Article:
Thursday, December 2, 2004

KIEV — Outgoing Ukrainian President Leonid Kuchma gained Russian President Vladimir Putin’s backing yesterday against calls for a quick rerun of the last round of the disputed presidential election.

The move by the Russian leader underlines Kremlin fears that if Ukraine’s opposition presidential candidate Viktor Yushchenko took power he would weaken links with Moscow and push Ukraine deeper into the West’s embrace.

Charging the election was rigged, the opposition wants an early repeat of the Nov. 21 runoff vote between Mr. Yushchenko and Viktor Yanukovych, who was backed by both Mr. Kuchma and Mr. Putin.

Mr. Kuchma, who flew to Moscow yesterday, wants a completely new election, a longer process that could permit him to choose a new and more popular candidate. He said, however, he was prepared to speed up the process.

“A repeat of the runoff vote may fail to work,” Mr. Putin told Mr. Kuchma at an airport meeting outside Moscow.

In a sign of the strain the crisis is placing on relations as Russia and the West vie for influence in Ukraine, President Bush took a swipe at Moscow’s involvement, saying outsiders should not meddle in a new election.

“I think any election, if there is one, ought to be free from any foreign influence. These elections ought to be open and fair,” Mr. Bush told a reporter who had asked his views on a potential election and the prospect of Russian influence.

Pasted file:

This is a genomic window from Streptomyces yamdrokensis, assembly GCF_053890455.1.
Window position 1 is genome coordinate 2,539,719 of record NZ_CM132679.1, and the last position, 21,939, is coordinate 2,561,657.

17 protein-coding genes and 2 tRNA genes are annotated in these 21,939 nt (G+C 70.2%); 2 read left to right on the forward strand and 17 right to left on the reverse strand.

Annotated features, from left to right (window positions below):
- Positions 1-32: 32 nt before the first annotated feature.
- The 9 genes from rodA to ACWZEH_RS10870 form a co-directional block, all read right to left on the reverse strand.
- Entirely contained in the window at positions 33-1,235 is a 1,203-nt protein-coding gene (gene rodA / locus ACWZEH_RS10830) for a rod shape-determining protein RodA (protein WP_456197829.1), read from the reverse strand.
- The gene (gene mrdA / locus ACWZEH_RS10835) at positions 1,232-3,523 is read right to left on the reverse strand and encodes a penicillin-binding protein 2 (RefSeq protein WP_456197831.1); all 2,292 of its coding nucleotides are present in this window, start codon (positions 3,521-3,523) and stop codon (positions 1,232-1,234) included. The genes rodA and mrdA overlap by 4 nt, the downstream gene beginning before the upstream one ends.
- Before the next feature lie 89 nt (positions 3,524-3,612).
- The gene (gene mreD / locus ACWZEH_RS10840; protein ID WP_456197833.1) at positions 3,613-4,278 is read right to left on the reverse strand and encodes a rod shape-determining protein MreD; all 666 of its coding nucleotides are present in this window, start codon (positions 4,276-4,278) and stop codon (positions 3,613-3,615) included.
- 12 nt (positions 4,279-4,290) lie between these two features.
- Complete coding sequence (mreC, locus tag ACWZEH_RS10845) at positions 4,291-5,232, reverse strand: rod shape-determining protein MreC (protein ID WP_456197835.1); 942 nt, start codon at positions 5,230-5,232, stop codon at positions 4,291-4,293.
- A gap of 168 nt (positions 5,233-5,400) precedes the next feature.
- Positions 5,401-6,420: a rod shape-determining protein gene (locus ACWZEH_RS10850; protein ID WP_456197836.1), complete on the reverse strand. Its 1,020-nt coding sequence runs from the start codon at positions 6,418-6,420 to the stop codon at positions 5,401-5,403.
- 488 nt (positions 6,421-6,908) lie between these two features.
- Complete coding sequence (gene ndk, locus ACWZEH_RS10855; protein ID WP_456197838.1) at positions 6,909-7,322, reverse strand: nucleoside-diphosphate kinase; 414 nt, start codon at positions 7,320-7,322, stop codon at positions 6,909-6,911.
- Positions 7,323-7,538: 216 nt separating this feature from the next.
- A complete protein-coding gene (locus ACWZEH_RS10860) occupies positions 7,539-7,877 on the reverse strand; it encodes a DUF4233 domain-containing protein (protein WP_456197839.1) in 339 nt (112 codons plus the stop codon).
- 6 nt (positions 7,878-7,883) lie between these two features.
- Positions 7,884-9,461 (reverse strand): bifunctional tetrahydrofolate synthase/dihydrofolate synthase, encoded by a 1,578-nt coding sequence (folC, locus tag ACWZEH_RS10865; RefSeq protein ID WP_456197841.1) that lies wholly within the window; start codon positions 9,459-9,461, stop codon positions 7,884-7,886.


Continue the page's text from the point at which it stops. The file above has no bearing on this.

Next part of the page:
Polish President Aleksander Kwasniewski joined the fray on the side of the opposition.

“We need to repeat the second round between the same candidates and give Ukrainians a chance to make a free choice. Once we secure fairness of the procedure, we will be sure that democracy has won,” he told TVN24 television.

Ukraine’s Supreme Court was holding its fourth day of deliberations on Mr. Yushchenko’s accusations that the election was rigged, with a ruling expected today.

Mr. Yushchenko, addressing tens of thousands of supporters standing outdoors in subzero temperatures late in the evening, reiterated his opposition to holding a new election from scratch.

“Let me say this to Kuchma, to anyone, to any politician calling for a fresh election this amounts to calling for the economic collapse of Ukraine,” he said in a 40-minute speech in Kiev’s Independence Square.

“A repeat vote is a compromise which can calm the nation. … If in the days following a Supreme Court decision, no date is set for a repeat vote, we will adopt appropriate measures.”

Russia, which has for centuries dominated Ukraine, and Poland are among mediators trying to resolve a crisis that is splitting the former Soviet republic and draining its economy.

Mr. Putin last week congratulated Mr. Yanukovych, whose campaign he helped, on his win even before it was official, amid international charges that the election was fraudulent.

With the next move focusing on the staging of an election of some sort, Ukraine’s politicians have agreed to wait for the Supreme Court decision today.

Mr. Yushchenko runs the risk that the mass demonstrations in his support will lose steam and he will run out of funds. He is demanding a repeat as soon as possible of only the second-round presidential runoff between him and Mr. Yanukovych.

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